moons, Neptune has 14 moons, Mars has two moons, Earth has one moon, while Mercury
and Venus are without a moon.
- Saturn’s moon Titan is the second-largest known moon in the solar system after Jupiter’s moon Ganymede. It is also larger than the planet Mercury. Along with earth, Titan is the only place in the solar system having lakes, rivers, and seas on its surface. It is also the only known moon in the solar system with an earth-like atmosphere. (Source)
- Mercury is the closest planet that orbits around the sun, but Venus has a higher temperature than Mercury despite being relatively away from the sun. The reason behind this higher temperature of Venus is the presence of greenhouse gases in the atmosphere of Venus, which retains most of the heat of the sun, while Mercury lacks such effect. (Source)
- Mercury is the smallest planet (0.055 Earth masses), while Jupiter is the largest planet (318 Earth masses) in the solar system.
- The sun and the solar system complete one revolution around the center of the Milky Way galaxy in around 250 million years. It is known as the galactic year of the Solar System.
- The solar system is located about 25,000 light-years away from the center of the Milky Way Galaxy.
- The most common ice in the solar system is water ice, present in all planet systems except Venus. Carbon Dioxide ice is present in most of the universe, with the highest deposits on mars. Titan (Saturn’s moon) has the most complex ice system that contains several types of ice. (Source)
- More than 3,700 known comets in the solar system orbit the sun. They are composed of gases, dust, and rock from the leftover of the solar system. Frozen comets are the size of a small town, while the heated ones are larger than a few planets. (Source)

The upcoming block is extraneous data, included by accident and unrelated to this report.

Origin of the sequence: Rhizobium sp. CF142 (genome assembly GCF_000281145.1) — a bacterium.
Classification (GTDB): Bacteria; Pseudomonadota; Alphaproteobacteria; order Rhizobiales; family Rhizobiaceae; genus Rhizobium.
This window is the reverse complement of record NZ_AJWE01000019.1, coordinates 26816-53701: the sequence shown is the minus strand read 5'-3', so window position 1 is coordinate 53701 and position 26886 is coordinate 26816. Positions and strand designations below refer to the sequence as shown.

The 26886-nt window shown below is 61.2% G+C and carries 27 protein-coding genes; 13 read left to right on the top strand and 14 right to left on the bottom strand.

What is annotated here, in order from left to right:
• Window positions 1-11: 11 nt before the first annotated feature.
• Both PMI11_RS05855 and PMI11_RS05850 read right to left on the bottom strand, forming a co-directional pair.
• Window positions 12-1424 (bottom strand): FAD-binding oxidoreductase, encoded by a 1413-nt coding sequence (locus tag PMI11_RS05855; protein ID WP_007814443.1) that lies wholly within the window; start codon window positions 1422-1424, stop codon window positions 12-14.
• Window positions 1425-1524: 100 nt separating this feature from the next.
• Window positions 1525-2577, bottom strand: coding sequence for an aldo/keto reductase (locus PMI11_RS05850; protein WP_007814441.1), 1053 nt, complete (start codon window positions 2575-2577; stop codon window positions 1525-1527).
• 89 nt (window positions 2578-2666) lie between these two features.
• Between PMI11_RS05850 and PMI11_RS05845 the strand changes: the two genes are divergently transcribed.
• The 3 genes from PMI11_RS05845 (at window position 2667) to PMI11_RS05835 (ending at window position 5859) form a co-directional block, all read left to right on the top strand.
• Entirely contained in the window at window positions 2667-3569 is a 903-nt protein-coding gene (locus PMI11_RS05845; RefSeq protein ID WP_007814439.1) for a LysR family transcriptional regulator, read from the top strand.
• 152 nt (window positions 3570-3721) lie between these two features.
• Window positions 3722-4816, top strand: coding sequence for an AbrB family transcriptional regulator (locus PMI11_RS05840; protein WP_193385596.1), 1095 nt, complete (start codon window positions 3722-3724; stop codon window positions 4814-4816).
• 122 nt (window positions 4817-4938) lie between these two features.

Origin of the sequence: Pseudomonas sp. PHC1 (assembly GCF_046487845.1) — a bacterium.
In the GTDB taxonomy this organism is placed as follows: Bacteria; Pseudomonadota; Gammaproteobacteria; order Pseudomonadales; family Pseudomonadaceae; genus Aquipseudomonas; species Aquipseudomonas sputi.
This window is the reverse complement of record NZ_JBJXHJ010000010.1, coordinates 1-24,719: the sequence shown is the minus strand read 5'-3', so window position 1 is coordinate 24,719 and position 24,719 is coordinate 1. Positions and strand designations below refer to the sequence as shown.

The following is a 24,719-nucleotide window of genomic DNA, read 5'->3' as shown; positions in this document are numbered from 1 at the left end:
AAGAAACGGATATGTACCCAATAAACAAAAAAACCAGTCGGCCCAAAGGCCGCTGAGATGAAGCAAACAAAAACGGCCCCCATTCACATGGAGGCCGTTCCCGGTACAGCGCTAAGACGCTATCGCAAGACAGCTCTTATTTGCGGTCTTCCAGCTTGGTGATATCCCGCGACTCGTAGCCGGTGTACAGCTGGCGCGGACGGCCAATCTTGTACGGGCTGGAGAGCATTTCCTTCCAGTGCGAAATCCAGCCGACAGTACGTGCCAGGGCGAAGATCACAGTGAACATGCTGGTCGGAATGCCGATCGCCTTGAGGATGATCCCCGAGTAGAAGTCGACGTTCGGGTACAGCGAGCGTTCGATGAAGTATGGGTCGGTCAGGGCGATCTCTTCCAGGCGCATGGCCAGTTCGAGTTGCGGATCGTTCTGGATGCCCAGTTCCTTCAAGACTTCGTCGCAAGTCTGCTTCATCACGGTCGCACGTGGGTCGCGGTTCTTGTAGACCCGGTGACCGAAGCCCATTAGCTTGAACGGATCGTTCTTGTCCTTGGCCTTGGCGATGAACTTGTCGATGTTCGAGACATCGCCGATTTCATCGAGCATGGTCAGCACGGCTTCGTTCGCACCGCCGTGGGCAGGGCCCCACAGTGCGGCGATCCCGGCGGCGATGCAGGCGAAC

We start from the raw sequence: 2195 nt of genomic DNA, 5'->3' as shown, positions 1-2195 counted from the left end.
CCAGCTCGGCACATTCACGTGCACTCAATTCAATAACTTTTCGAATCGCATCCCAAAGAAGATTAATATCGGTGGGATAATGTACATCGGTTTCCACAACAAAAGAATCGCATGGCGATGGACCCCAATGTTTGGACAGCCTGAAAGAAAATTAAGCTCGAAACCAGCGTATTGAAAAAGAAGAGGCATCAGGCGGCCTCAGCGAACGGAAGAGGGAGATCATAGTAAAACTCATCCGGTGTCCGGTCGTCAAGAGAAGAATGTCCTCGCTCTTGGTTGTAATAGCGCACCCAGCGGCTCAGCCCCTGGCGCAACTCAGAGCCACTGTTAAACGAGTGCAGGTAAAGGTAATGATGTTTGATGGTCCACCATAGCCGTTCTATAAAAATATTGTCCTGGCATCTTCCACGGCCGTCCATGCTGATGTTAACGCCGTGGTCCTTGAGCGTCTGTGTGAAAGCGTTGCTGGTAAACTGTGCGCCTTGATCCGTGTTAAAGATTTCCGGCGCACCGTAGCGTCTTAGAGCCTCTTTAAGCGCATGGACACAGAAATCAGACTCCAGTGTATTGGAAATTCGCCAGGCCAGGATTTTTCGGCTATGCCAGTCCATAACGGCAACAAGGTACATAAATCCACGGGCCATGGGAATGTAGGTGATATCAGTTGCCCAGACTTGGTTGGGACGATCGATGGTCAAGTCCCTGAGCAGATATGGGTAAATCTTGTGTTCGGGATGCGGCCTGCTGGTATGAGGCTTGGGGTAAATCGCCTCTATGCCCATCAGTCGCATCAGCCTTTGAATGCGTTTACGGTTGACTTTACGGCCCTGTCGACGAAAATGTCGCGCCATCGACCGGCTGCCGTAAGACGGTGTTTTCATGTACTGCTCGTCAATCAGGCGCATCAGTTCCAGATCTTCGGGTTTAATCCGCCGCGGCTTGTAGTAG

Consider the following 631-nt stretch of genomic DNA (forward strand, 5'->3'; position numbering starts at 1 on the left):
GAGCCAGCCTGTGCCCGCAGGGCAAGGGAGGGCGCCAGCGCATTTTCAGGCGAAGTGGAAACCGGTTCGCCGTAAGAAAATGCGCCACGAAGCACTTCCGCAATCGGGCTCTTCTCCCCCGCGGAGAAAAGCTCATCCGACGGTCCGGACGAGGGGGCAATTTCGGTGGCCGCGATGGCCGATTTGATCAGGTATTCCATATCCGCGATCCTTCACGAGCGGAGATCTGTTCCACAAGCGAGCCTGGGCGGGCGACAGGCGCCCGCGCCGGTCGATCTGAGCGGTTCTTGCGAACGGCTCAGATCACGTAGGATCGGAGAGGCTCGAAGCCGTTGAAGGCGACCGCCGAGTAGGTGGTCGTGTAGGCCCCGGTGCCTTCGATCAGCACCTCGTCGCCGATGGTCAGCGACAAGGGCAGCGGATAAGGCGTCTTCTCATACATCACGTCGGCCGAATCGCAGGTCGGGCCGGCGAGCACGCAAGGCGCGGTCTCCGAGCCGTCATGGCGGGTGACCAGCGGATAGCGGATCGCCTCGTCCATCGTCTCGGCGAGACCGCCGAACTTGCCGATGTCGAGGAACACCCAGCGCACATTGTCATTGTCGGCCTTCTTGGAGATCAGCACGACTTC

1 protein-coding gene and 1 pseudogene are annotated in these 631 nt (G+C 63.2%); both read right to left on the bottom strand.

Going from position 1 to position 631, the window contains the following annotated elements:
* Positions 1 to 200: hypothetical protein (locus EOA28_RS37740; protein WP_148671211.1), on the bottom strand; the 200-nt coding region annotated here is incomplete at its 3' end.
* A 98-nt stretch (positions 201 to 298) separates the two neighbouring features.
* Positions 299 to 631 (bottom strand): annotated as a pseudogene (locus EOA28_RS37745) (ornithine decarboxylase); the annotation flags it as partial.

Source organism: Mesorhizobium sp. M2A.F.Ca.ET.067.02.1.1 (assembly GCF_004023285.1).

- The closest star system (Alpha Centauri) to the solar system is 4.37 light-years away from the solar system.
Mars and Jupiter, an Asteroid
Belt contains numerous asteroids and other smaller objects.
Asteroid belt between Mars and Jupiter
- Beyond Neptune, a Kuiper Belt also contains many small bodies. However, it is several times wider and more massive than Asteroid Belt.
- The upper atmosphere of Uranus is covered with clouds of hydrogen sulfide gas. They give the smell of rotten eggs and farts. (Source)
- More than 200 moons have been discovered in the solar system. Apart from planets, a few dwarf planets and asteroids also have moons. (Source)
- Sedna is the most distant observable object in the solar system. The diameter of the solar system related to Sedna is 287.46 billion km or 1,921.56 AU. (Source)
- Olympus Mons on Mars is famous as the highest mountain in the solar system, with am altitude of 21.9 km. However, the highest mountain could be the mountain peak of a crater on asteroid Vesta with an estimated height of 22.5 km. (Source)
- There are various types of spacecraft. The purpose of these spacecraft is to observe, orbit, or land on planets, moons, and other objects of the solar system to gain information. (Source)